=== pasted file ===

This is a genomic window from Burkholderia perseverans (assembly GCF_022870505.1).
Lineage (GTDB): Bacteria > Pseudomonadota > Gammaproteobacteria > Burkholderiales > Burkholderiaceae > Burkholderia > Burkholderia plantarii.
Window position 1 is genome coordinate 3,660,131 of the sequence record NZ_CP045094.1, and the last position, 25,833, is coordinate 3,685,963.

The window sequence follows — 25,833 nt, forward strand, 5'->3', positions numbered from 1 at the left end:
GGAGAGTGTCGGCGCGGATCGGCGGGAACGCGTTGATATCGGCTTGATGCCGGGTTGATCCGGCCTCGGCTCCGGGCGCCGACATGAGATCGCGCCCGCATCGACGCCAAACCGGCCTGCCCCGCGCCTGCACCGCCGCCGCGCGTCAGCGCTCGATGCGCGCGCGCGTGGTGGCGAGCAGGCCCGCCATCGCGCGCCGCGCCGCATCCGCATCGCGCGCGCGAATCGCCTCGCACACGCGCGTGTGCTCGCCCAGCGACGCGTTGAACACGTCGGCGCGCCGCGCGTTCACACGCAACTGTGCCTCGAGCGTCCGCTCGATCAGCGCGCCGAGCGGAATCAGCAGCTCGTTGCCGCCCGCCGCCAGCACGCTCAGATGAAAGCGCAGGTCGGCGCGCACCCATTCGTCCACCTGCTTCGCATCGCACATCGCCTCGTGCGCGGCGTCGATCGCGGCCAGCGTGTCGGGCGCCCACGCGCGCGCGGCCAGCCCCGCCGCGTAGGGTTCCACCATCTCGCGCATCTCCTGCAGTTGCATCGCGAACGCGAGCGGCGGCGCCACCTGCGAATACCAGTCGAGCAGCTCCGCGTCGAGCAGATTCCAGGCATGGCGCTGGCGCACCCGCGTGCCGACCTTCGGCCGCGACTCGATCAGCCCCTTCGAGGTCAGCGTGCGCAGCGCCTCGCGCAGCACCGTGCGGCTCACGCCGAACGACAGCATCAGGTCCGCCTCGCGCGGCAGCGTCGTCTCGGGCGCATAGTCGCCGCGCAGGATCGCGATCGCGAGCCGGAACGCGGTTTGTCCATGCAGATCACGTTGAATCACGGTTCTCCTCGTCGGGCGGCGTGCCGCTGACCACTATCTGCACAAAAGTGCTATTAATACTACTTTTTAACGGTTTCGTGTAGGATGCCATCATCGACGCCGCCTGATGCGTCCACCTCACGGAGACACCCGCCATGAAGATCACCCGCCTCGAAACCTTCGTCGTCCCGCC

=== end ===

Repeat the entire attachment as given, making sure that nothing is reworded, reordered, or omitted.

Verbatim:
This is a genomic window from Burkholderia perseverans (assembly GCF_022870505.1).
Lineage (GTDB): Bacteria > Pseudomonadota > Gammaproteobacteria > Burkholderiales > Burkholderiaceae > Burkholderia > Burkholderia plantarii.
Window position 1 is genome coordinate 3,660,131 of the sequence record NZ_CP045094.1, and the last position, 25,833, is coordinate 3,685,963.

The window sequence follows — 25,833 nt, forward strand, 5'->3', positions numbered from 1 at the left end:
GGAGAGTGTCGGCGCGGATCGGCGGGAACGCGTTGATATCGGCTTGATGCCGGGTTGATCCGGCCTCGGCTCCGGGCGCCGACATGAGATCGCGCCCGCATCGACGCCAAACCGGCCTGCCCCGCGCCTGCACCGCCGCCGCGCGTCAGCGCTCGATGCGCGCGCGCGTGGTGGCGAGCAGGCCCGCCATCGCGCGCCGCGCCGCATCCGCATCGCGCGCGCGAATCGCCTCGCACACGCGCGTGTGCTCGCCCAGCGACGCGTTGAACACGTCGGCGCGCCGCGCGTTCACACGCAACTGTGCCTCGAGCGTCCGCTCGATCAGCGCGCCGAGCGGAATCAGCAGCTCGTTGCCGCCCGCCGCCAGCACGCTCAGATGAAAGCGCAGGTCGGCGCGCACCCATTCGTCCACCTGCTTCGCATCGCACATCGCCTCGTGCGCGGCGTCGATCGCGGCCAGCGTGTCGGGCGCCCACGCGCGCGCGGCCAGCCCCGCCGCGTAGGGTTCCACCATCTCGCGCATCTCCTGCAGTTGCATCGCGAACGCGAGCGGCGGCGCCACCTGCGAATACCAGTCGAGCAGCTCCGCGTCGAGCAGATTCCAGGCATGGCGCTGGCGCACCCGCGTGCCGACCTTCGGCCGCGACTCGATCAGCCCCTTCGAGGTCAGCGTGCGCAGCGCCTCGCGCAGCACCGTGCGGCTCACGCCGAACGACAGCATCAGGTCCGCCTCGCGCGGCAGCGTCGTCTCGGGCGCATAGTCGCCGCGCAGGATCGCGATCGCGAGCCGGAACGCGGTTTGTCCATGCAGATCACGTTGAATCACGGTTCTCCTCGTCGGGCGGCGTGCCGCTGACCACTATCTGCACAAAAGTGCTATTAATACTACTTTTTAACGGTTTCGTGTAGGATGCCATCATCGACGCCGCCTGATGCGTCCACCTCACGGAGACACCCGCCATGAAGATCACCCGCCTCGAAACCTTCGTCGTCCCGCC